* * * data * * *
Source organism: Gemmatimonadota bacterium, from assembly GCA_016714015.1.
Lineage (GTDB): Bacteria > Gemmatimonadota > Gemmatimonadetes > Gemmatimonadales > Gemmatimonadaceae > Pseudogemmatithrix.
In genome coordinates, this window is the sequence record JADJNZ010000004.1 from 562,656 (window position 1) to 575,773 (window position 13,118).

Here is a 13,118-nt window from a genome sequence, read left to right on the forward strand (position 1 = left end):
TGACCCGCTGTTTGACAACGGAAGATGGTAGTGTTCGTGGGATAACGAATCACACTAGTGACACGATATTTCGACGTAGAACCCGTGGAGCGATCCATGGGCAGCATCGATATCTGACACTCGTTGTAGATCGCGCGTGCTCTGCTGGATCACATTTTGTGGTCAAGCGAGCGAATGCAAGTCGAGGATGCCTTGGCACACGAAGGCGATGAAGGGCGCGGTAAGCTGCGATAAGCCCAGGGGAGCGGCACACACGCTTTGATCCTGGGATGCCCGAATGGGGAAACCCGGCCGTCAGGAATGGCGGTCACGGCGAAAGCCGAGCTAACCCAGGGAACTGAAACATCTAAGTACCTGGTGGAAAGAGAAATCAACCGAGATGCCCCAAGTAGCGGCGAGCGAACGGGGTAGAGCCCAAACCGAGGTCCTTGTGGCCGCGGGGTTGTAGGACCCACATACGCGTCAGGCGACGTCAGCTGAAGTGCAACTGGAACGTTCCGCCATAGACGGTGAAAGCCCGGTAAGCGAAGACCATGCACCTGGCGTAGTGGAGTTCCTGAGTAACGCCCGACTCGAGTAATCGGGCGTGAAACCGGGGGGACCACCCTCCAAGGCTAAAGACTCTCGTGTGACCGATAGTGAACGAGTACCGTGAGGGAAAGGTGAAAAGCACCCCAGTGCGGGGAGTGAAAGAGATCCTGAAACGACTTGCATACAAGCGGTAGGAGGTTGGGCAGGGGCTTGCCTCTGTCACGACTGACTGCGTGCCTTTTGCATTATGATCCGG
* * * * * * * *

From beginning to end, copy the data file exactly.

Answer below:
Source organism: Gemmatimonadota bacterium, from assembly GCA_016714015.1.
Lineage (GTDB): Bacteria > Gemmatimonadota > Gemmatimonadetes > Gemmatimonadales > Gemmatimonadaceae > Pseudogemmatithrix.
In genome coordinates, this window is the sequence record JADJNZ010000004.1 from 562,656 (window position 1) to 575,773 (window position 13,118).

Here is a 13,118-nt window from a genome sequence, read left to right on the forward strand (position 1 = left end):
TGACCCGCTGTTTGACAACGGAAGATGGTAGTGTTCGTGGGATAACGAATCACACTAGTGACACGATATTTCGACGTAGAACCCGTGGAGCGATCCATGGGCAGCATCGATATCTGACACTCGTTGTAGATCGCGCGTGCTCTGCTGGATCACATTTTGTGGTCAAGCGAGCGAATGCAAGTCGAGGATGCCTTGGCACACGAAGGCGATGAAGGGCGCGGTAAGCTGCGATAAGCCCAGGGGAGCGGCACACACGCTTTGATCCTGGGATGCCCGAATGGGGAAACCCGGCCGTCAGGAATGGCGGTCACGGCGAAAGCCGAGCTAACCCAGGGAACTGAAACATCTAAGTACCTGGTGGAAAGAGAAATCAACCGAGATGCCCCAAGTAGCGGCGAGCGAACGGGGTAGAGCCCAAACCGAGGTCCTTGTGGCCGCGGGGTTGTAGGACCCACATACGCGTCAGGCGACGTCAGCTGAAGTGCAACTGGAACGTTCCGCCATAGACGGTGAAAGCCCGGTAAGCGAAGACCATGCACCTGGCGTAGTGGAGTTCCTGAGTAACGCCCGACTCGAGTAATCGGGCGTGAAACCGGGGGGACCACCCTCCAAGGCTAAAGACTCTCGTGTGACCGATAGTGAACGAGTACCGTGAGGGAAAGGTGAAAAGCACCCCAGTGCGGGGAGTGAAAGAGATCCTGAAACGACTTGCATACAAGCGGTAGGAGGTTGGGCAGGGGCTTGCCTCTGTCACGACTGACTGCGTGCCTTTTGCATTATGATCCGG